Scanning the seasonally adjusted trade data for goods only by the US Census Bureau sheds some light on the situation. It transpires that 75 per cent of US trade is conducted with just 15 countries (see Data Package, p8). Even more striking is that over half of all trade (50.2 per cent) is conducted with only four countries. Two of the neighbours in the tri-partate Nafta (North American Free Trade Agreement) zone – Canada and Mexico – and the two East Asian economic powerhouses China and Japan. Put simply, trade prospects for the US depend to a large extent on the fortunes of the Nafta zone and China – both of which have featured in the rhetorical crosshairs of the President-elect.
However, the signs are that the total volume of trade in the US is decreasing, as evidenced by a simple comparison of seasonally adjusted trade volumes in goods from January to August over the past three years (see Data Package, p9). Given the strong dollar, economists would expect a lower export figure, but while the balance of trade deficit is improving slightly, it is only because there is less total trade.
While the bad news is that trade volumes (by US dollar value) are down year on year, the good news is that they are gradually creeping back up. Hold the champagne, but US trade in goods is on an upward trend for the first time in years. Trade volumes bottomed out in March 2016 at the lowest levels recorded since February 2011 but are recovering gradually and steadily.
There are also reports of a strengthening labour market, better wage gains and strong household balance sheets, plus anecdotal evidence to suggest the US has turned a corner. It’s far from uniform though and it’s high-technology industries located in areas with well educated young workforces that are leading the recovery.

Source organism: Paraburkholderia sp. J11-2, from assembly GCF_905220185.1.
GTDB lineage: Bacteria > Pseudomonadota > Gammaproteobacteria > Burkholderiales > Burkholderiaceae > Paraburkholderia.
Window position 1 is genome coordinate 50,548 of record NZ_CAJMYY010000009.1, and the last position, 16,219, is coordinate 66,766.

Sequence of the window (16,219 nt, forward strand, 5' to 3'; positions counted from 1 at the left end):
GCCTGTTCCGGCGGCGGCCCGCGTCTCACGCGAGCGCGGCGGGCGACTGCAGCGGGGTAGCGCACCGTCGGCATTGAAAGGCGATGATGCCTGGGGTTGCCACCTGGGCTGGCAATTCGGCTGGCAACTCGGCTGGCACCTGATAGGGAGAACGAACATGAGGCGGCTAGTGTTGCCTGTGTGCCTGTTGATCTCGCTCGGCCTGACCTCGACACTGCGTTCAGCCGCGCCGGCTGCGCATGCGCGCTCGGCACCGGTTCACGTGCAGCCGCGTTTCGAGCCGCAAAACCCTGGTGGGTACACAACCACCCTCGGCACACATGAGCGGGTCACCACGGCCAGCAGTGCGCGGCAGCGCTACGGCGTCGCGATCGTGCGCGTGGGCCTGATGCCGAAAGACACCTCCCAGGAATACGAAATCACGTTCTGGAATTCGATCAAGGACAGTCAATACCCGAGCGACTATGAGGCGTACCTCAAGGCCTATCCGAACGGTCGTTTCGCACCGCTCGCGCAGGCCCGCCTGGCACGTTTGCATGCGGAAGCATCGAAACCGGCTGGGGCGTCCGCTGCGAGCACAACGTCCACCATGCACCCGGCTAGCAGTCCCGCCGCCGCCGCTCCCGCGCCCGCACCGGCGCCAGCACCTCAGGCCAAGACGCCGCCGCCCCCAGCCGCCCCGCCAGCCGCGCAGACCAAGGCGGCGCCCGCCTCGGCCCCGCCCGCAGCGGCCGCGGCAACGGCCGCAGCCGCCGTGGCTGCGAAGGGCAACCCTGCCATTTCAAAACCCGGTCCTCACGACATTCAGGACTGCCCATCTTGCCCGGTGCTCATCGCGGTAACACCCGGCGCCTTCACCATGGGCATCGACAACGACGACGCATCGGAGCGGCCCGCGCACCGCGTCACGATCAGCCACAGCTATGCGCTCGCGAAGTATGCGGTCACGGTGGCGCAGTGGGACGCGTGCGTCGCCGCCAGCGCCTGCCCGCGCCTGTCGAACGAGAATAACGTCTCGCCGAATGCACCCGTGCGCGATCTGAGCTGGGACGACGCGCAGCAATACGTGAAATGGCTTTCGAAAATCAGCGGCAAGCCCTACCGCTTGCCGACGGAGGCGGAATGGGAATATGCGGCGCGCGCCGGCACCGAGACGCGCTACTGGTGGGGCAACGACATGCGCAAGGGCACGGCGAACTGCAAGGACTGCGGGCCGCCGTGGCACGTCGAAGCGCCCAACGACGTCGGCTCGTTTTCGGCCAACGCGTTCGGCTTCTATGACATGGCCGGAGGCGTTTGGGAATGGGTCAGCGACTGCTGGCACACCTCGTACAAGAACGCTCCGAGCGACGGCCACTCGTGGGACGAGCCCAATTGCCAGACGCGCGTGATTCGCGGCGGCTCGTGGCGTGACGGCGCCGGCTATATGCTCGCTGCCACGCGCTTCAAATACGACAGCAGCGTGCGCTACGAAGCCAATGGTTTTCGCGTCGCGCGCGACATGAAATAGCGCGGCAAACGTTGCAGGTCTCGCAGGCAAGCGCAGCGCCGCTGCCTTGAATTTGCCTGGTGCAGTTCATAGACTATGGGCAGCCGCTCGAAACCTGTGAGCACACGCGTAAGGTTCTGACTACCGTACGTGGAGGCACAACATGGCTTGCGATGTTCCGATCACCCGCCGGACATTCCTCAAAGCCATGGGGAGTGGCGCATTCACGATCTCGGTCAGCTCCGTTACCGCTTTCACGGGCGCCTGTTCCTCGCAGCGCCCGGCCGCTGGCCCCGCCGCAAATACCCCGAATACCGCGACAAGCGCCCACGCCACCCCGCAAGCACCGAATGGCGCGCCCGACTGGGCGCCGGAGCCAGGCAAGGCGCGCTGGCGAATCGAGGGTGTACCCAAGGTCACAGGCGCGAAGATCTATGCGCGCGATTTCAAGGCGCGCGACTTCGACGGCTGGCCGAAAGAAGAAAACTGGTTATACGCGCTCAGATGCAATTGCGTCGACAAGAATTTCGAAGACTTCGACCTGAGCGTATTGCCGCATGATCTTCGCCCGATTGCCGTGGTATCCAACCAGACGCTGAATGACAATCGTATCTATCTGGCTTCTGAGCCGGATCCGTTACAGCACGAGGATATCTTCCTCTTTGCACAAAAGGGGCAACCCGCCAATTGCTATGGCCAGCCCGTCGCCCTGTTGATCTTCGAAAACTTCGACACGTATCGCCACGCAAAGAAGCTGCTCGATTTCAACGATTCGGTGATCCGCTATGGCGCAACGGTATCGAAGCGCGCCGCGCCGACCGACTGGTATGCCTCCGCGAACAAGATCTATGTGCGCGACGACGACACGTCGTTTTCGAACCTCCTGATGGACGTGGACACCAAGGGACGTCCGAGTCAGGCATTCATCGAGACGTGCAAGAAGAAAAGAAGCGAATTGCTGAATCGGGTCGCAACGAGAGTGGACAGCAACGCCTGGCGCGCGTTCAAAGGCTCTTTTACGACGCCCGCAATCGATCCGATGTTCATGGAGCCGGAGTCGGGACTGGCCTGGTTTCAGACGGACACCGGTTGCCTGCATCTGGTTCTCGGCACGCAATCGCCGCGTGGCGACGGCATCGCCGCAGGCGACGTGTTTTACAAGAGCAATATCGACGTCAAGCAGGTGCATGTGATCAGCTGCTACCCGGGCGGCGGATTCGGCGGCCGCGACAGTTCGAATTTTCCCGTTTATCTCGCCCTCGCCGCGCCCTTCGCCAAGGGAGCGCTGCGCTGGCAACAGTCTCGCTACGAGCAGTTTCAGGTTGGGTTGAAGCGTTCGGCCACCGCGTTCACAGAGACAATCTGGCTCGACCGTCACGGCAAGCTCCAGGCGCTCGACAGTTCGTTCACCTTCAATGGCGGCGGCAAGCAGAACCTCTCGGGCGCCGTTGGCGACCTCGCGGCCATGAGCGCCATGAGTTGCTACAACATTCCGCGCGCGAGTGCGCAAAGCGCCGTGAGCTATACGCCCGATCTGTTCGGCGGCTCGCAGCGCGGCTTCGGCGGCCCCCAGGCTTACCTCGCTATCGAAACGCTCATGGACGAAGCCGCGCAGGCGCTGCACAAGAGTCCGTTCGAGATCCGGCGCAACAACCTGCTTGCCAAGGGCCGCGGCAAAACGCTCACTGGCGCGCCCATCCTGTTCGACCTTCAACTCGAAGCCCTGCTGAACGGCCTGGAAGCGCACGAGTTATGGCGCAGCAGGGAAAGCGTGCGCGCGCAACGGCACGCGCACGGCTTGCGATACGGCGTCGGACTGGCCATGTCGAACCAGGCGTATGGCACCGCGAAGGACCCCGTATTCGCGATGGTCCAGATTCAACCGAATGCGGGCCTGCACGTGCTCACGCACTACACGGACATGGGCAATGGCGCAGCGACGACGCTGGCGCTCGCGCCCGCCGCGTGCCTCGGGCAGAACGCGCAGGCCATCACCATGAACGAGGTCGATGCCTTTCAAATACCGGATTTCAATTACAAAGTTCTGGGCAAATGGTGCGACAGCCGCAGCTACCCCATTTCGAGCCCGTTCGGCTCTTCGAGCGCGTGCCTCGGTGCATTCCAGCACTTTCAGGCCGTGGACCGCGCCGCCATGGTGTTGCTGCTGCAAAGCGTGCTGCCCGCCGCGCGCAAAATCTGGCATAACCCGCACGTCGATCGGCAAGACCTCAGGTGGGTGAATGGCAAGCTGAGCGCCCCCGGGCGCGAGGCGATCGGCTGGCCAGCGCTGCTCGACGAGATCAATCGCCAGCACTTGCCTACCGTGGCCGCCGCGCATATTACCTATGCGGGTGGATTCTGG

Schulte says: ‘There are still astonishing levels of innovation in the US. More than 2.5 million jobs have been created in this sector. I just stayed in a standard four-star conference hotel in San Francisco, and the room rate was US$920 per night. That’s not a symptom of an economy in crisis.’
Portland, now served by a dedicated Cathay Pacific freighter service, is a prime example of a US high growth region with a traditional free port now driven by innovation. Josh Lehner is an economist at Oregon’s Department of Economic Analysis. ‘While some US data is slowing, Oregon’s expansion continues to see full-throttle rates of growth, partly being driven by chip manufacturing for firms such as Intel,’ he says.
While the doom and gloom needs to be balanced by these more encouraging trends, there are still significant downward risks – and the biggest one to US trade is China. In a recent report, the IMF estimates that for every percentage point China’s economy slows, it saps a quarter percentage point off growth in advanced economies around the world, including the US. ‘By the IMF’s metric, if China’s economy slows to two per cent, the US could get pushed into a recession,’ reported the Wall Street Journal in October.
But as China’s forecast growth is set for 6.6 per cent this year, and 6.2 per cent next, there are grounds for cautious optimism.